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Price of a High School Education

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Alliance for Excellent Education. The High Cost of High School Dropouts: What the Nation Pays for Inadequate High Schools [pdf]. October 2007. "The average annual income for a high school dropout in 2005 was $17,299, compared to $26,933 for a high school graduate, a difference of $9,634 (US Bureau of the Census, 2006)." −$289,020
(30-year income gain)
CostHelper.com. High School Cost. How much does High School Cost? 2007. "The National Association of Independent Schools… lists average private high school costs at $17,555 during 2006-2007. Four schools tip the scales as most expensive at more than $32,000 a year, according to Forbes.com. The average tuition at Catholic high schools nationwide was $6,906 during 2006-2007, according to the annual statistic report by the National Catholic Education Association. In Los Angeles parochial high schools, the rates range $5,000-$9,700." $20,000-128,000
(4-year tuition)

CollegeScholarships.org. Private High School Loans. Wanted: High Quality College Prep Curriculum. 2008.

"Annual costs at a private high school range between $10,000 and $30,000, rivaling many college tuitions." $40,000-120,000
(4-year tuition)
Hayden, Kellie. High Cost of Senior Year. 2008. "On the low end, a parent can spend $1500 on a child's senior year. However, parents can spend thousands of dollars. These costs do not include the expense of tuition, books or room and board for the following freshman year. These are the costs to get into a college." $1,500+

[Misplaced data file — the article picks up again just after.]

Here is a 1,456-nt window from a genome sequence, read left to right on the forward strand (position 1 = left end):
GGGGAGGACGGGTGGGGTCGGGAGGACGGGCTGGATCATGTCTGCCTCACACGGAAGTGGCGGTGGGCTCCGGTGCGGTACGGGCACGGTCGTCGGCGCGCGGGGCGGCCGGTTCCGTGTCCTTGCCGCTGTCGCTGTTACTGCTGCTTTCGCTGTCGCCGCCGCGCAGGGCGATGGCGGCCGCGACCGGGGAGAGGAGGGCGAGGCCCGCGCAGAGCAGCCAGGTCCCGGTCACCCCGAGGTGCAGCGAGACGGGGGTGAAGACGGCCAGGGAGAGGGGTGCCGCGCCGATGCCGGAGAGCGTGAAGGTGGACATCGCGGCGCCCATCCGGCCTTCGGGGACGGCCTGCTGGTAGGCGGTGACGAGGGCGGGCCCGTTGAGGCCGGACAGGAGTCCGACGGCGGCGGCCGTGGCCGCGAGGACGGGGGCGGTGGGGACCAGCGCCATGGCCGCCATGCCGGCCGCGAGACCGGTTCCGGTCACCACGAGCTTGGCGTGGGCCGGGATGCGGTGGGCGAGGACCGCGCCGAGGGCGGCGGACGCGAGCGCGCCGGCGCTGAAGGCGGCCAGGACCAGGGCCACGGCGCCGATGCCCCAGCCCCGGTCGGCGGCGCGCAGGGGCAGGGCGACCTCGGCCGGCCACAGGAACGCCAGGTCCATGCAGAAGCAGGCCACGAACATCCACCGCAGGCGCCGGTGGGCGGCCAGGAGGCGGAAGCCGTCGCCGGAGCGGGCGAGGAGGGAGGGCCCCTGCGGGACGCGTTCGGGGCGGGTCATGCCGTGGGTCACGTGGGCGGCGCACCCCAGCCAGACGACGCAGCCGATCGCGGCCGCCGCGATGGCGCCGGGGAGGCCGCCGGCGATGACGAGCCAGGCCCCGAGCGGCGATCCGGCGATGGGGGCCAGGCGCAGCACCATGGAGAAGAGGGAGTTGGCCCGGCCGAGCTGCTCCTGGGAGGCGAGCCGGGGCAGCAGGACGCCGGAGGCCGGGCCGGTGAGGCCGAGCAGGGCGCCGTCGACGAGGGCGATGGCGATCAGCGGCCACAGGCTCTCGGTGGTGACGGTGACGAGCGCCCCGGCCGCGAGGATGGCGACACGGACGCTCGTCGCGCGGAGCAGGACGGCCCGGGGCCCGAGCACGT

(extra expenses in
senior year)
UHS San Francisco University High School. Financing a UHS Education. San Francisco: Karen Kindler, 2009. "Tuition at University High School for the 2009-2010 school year is $31,500. Annual tuition is set by the Board of Trustees in early February, at the same time the new budget is approved. In recent years tuition increases have been in the range of 5% to 13%." $126,000+
(4-year tuition)

Have you ever wondered how much money people spend while in high school for education? You might think near to none, but many individuals pay for better quality learning. Public high schools do NOT require anybody to pay however it is sometimes mandatory to spend a little money for activities such as sports, clubs, lab classes, and advanced placement courses. Because of the rising competition between students, parents are starting to realize that the only way to get their child to the top is by investing money hoping that one day that child will get a well-paid job.

According to CostHelper.com as well as Forbes.com, tuition for private high schools cost over $17,000 with a select few expensive private schools for over $32,000. However, Catholic high schools average about $6,900 of spending for the four years in high school. Most of these payments come from addition costs such as parking, uniforms, books, bus transportation, and even boarding for a couple of high schools in the United States.

According to the NCES, the purpose of a private school is to attract attention to an individual. With private schools having approximately 15 students in a classroom, there is more individual learning possibilities than in a public school that has a range of 30-40 students in a class. This is primarily due to the fact that people pay for "private education" more than they pay for public education. Most students that are enrolled in private schools come from a fairly rich or above average family background. Public schools on the other hand, take anybody and literally anybody that wants to receive an education. Price of a High School Education for a private school is leaning towards the tuition to attend college now. These price range from $20,000 to around $120,000. The price of a public school education varies among families due to the extra fees that could be paid for such as the prom or a preparatory math class for the SAT.

Is it really worth paying the tuition for high school? Many interviews with high school seniors usually show that they pay the fees for a better education and to reach the top college where they want to continue in the education process and achieve goals past the scope of college.

Ilya Reznikov -- 2009